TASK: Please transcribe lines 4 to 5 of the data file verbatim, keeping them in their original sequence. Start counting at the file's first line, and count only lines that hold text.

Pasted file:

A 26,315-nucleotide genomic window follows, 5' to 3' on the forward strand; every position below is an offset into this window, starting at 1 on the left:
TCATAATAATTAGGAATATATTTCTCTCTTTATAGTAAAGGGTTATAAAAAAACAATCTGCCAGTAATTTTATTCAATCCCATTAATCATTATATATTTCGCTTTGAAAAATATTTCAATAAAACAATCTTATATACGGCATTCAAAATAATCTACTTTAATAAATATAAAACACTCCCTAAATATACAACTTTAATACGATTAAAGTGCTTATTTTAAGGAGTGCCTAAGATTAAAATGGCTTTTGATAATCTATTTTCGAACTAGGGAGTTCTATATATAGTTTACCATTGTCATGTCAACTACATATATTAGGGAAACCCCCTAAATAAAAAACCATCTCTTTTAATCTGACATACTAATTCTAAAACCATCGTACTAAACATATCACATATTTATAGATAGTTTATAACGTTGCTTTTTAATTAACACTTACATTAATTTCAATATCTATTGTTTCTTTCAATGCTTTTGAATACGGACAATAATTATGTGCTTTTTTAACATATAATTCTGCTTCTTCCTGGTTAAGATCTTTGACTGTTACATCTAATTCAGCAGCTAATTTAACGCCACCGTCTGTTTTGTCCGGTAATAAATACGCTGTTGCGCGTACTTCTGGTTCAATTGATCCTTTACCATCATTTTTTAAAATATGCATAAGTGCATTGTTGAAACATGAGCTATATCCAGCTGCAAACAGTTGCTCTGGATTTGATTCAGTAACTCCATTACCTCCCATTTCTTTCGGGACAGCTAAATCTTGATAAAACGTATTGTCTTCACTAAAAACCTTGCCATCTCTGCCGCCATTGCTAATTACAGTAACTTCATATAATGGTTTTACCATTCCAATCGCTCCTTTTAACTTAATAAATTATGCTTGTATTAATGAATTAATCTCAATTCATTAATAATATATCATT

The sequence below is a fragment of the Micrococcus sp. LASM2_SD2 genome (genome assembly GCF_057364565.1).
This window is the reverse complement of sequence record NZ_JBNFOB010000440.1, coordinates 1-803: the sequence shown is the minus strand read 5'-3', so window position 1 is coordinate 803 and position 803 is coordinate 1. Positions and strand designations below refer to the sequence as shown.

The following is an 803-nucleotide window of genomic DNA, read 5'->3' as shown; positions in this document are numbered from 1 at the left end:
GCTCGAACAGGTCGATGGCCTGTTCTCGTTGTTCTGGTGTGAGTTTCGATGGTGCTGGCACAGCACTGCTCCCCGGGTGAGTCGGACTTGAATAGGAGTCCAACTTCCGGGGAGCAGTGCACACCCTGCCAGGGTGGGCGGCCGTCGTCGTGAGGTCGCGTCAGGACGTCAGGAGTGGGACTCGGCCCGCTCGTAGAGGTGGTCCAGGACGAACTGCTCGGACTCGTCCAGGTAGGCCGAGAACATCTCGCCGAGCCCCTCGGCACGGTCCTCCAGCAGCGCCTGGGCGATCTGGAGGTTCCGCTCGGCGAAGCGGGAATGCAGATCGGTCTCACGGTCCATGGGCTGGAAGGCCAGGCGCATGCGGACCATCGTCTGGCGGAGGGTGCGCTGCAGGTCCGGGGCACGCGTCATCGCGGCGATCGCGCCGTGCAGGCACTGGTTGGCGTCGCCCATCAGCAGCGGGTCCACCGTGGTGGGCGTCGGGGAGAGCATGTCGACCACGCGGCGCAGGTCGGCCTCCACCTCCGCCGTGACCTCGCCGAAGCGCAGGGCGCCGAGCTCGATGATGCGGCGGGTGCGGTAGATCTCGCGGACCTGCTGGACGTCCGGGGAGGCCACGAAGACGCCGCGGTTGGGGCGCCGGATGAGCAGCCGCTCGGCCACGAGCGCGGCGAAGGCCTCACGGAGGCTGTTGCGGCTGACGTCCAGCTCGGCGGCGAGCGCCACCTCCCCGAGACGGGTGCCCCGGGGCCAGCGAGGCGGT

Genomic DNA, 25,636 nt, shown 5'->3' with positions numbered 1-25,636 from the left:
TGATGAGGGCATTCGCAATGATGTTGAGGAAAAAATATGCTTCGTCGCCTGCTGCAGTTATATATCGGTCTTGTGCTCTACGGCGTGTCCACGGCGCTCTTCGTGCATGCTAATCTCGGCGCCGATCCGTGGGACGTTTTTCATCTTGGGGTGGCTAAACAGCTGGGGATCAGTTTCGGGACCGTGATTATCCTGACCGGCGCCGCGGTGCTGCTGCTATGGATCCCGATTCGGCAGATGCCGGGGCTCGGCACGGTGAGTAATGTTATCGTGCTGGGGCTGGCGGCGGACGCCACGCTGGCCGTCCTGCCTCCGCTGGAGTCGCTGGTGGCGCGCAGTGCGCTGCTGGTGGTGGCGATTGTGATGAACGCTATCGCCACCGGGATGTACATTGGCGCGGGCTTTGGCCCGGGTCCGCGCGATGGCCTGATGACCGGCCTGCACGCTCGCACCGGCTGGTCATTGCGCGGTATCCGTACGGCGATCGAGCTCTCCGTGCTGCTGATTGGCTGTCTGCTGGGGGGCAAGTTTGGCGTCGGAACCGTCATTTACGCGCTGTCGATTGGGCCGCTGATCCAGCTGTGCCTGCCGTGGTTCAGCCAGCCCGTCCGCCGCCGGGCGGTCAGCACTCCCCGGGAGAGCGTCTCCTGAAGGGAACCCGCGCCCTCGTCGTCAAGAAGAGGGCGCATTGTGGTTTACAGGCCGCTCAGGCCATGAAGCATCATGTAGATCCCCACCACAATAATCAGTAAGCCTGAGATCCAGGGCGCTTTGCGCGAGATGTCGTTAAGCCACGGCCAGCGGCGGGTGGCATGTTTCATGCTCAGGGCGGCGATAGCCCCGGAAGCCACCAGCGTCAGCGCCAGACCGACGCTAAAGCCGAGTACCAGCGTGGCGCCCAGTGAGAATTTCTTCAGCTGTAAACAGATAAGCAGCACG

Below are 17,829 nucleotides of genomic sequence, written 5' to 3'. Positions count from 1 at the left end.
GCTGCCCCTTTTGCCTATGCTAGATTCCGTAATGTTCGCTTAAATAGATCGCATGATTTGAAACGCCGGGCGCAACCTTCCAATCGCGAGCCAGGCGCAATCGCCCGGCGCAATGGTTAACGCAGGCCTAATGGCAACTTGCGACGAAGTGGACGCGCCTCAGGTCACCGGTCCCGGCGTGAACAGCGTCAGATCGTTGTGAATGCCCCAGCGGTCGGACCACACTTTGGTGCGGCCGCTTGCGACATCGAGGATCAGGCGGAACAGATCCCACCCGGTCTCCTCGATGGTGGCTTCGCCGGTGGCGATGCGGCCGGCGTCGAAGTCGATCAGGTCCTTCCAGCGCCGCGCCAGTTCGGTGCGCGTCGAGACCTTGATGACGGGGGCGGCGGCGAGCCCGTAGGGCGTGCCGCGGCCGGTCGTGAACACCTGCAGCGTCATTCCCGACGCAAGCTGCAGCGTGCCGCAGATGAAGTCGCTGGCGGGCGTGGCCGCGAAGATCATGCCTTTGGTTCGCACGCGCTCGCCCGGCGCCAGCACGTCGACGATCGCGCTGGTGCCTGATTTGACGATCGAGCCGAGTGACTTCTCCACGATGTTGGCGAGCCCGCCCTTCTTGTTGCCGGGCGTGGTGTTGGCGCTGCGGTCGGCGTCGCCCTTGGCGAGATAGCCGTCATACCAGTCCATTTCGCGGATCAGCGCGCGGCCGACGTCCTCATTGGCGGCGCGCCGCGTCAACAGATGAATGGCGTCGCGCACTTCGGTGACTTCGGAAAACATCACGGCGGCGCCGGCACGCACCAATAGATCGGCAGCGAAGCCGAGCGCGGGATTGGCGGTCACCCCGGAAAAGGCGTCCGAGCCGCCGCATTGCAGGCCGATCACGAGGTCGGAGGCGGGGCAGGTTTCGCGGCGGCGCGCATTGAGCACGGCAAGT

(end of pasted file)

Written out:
This window is the reverse complement of sequence record NZ_JBNFOB010000440.1, coordinates 1-803: the sequence shown is the minus strand read 5'-3', so window position 1 is coordinate 803 and position 803 is coordinate 1. Positions and strand designations below refer to the sequence as shown.

The following is an 803-nucleotide window of genomic DNA, read 5'->3' as shown; positions in this document are numbered from 1 at the left end: